I have been writing HTML, by hand – as that was the only way you could write when it first came out, ever since it was invented. Before that I had been using the DEC format program and IBM GML for some time, so the concept of a markup language was familiar.
As my previous web site was hosted on Demon’s homepage service, it was written in vanilla HTML. Since I read HTML manuals and used it to experiment, there were features I missed – many of which have been around since the early days of the web – which are not directly available in the excellent WordPress visual editor.
Tooltips (<span> with <title>)
By using a construct like
<span title="Eating, and thinking !">Easter Quiz and Baked Potato Meal £1.50</span></p>
you can make a “tooltip” like “Eating, and thinking !” pop up when someone hovers the mouse over the “Easter Quiz…” text. This was used in several places on the old site, and may be retrofitted, but see http://oxford-phab.paladyn.org/wp/blog/2005/12/31/programme-2005/ for an example (18-Mar-2005)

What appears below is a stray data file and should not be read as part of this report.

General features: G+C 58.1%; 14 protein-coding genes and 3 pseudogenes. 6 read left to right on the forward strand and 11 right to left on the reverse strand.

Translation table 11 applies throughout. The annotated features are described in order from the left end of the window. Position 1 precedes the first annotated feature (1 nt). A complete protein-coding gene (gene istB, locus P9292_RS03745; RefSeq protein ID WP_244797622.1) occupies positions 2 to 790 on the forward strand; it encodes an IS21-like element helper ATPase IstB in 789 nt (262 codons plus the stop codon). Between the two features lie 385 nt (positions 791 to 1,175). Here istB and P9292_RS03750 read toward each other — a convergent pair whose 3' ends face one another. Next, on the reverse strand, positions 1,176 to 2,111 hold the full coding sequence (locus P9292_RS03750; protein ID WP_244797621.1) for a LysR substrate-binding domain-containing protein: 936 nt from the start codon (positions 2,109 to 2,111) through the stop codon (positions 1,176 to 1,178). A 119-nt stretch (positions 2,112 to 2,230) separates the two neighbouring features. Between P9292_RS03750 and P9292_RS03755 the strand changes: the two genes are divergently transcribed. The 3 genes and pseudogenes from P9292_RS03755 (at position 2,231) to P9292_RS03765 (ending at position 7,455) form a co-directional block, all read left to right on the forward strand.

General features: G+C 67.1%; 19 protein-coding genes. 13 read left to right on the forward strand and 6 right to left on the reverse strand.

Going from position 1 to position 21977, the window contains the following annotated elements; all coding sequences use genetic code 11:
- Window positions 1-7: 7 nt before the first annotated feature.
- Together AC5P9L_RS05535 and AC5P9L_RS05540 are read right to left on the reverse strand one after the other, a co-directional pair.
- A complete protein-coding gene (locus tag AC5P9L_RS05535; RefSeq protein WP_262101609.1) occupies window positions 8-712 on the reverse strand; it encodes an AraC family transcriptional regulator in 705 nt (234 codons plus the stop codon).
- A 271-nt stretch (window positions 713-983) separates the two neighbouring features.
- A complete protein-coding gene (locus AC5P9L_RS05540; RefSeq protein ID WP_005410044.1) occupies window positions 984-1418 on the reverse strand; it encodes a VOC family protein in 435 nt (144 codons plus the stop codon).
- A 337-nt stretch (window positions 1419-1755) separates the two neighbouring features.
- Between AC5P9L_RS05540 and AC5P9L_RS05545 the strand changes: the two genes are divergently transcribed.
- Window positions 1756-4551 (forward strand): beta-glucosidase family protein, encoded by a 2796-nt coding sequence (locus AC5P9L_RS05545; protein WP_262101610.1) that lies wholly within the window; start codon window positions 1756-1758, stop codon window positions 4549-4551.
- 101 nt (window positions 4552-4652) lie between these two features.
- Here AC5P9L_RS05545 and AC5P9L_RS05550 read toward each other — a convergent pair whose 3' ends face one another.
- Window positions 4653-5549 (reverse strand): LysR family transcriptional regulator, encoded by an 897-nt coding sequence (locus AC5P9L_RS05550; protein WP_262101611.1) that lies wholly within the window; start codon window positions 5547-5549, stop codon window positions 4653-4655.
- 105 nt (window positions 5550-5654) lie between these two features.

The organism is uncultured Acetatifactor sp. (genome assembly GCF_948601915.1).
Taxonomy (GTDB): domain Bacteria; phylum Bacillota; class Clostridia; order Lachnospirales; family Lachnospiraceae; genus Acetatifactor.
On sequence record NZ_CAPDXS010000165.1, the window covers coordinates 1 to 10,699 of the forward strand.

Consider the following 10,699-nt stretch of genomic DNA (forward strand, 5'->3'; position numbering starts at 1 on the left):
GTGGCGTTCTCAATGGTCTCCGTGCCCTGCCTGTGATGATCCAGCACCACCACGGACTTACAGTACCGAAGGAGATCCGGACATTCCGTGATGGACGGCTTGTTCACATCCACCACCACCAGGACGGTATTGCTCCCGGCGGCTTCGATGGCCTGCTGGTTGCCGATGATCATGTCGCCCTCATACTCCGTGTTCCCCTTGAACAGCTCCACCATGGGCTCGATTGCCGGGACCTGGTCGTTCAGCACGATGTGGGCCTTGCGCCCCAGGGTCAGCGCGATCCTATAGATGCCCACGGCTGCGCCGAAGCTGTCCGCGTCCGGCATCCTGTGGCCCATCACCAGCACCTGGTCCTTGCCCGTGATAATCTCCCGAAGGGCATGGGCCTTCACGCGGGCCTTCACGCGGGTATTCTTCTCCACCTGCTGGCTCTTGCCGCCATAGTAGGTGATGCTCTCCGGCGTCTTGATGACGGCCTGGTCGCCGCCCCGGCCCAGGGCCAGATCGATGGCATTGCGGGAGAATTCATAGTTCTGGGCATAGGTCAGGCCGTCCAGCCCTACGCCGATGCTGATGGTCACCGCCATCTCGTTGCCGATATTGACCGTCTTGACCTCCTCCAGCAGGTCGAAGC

Internal Anchor tags for footnotes in a page
Use something like
Sonnet<sup><a href="#sonnet">1</a></sup> to a Nonagenarian
for the source, and
<li><a id="sonnet"></a>Technically ...</li>
for the target.
- Publish the post or page with the picture which has the image which should have the map.
- Download the image from the page to some temporary place.
- Fire up GIMP and select Filters/Web/ImageMap
- If needed refer to https://docs.gimp.org/en/plug-in-imagemap.html for more detailed instructions
- Save the generated Image Map file
- Go back to WordPress and edit your page in text mode.
- Find the image you downloaded and update its “img” tag with the “usemap=#map” tag, but if you have multiple images on the page change to something like usemap=”#map-g-ggf”
- Copy and paste the generated “map” section below the “img” section you updated, but change the name to match the previous page
- Update the WordPress post or page and test.
There is an example on the George Edward Lines – Pictures post.